Category Archives: Podcast

History Extra Podcast: A Nazi serial killer

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(See my other Podcast related posts) – I found the History Extra podcasts a couple of weeks ago. I spent some time culling through them looking for WWII related topics.

Another early episode I found is “A Nazi serial killer and a Tudor gentleman“. In this episode, there is a short (9 minute) discussion at the beginning about a serial killer in WWII Berlin. The episode brings up the interesting problem of increased crime during blackouts. I have not read much about this happening in the UK, but I am sure that it did. I thought it gave some interesting views on the home front challenges.


If you are interested in the WWII era of history, you may find these three pages of interest. 

  • The “World War II Sources” page is a constantly growing collection of more than 370 links to museums, memorials, websites, Facebook pages, Twitter feeds and other sources with information on the World War II-era in history.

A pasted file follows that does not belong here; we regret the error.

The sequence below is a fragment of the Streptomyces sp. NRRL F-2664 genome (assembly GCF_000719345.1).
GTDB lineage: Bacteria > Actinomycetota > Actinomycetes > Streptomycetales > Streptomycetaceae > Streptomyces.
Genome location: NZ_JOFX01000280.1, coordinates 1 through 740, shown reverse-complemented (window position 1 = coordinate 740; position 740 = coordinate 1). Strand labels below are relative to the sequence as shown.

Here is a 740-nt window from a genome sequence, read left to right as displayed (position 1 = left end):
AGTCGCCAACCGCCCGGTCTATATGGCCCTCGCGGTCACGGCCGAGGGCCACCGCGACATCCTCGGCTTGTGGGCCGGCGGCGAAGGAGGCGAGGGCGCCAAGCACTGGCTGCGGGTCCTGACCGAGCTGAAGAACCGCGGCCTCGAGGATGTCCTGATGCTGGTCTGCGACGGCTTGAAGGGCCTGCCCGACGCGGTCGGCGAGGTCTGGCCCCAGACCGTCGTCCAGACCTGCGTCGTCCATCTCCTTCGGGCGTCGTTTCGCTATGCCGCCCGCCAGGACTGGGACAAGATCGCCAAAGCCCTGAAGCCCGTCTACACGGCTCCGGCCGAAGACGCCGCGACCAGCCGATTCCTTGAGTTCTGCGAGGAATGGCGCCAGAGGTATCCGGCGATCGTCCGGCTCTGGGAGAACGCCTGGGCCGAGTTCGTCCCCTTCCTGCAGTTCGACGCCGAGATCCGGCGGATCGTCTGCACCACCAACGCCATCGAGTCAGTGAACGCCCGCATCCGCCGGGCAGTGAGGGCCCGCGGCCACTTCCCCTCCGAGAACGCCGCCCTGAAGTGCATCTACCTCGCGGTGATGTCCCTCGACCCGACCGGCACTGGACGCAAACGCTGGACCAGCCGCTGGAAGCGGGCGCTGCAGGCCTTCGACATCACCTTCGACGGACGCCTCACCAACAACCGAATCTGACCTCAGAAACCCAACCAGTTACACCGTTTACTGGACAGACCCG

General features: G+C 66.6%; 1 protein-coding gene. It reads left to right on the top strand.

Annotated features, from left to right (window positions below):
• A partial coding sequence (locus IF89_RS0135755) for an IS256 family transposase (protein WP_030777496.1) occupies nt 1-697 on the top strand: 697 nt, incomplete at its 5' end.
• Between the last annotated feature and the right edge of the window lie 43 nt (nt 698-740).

• The “World War II Timeline” page expands almost daily and shows events leading up to WWII, as well as during the war. Events are broken down into the Pacific and European Theaters by date.
  • The About WWII page is a collection of links to posts that I have made over the years that are relevant to WWII.

History Extra Podcast – Secrets of WWII

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(See my other Podcast related posts) – I found the History Extra podcasts a couple of weeks ago. I spent some time culling through them looking for WWII related topics.

One of the early episodes I found is “Secrets of WWII, the French Revolution and ‘The History of Scotland’“. In this episode, there is a short (15 minute) discussion of some of the secret dealings with Stalin. I thought it gave some interesting insights.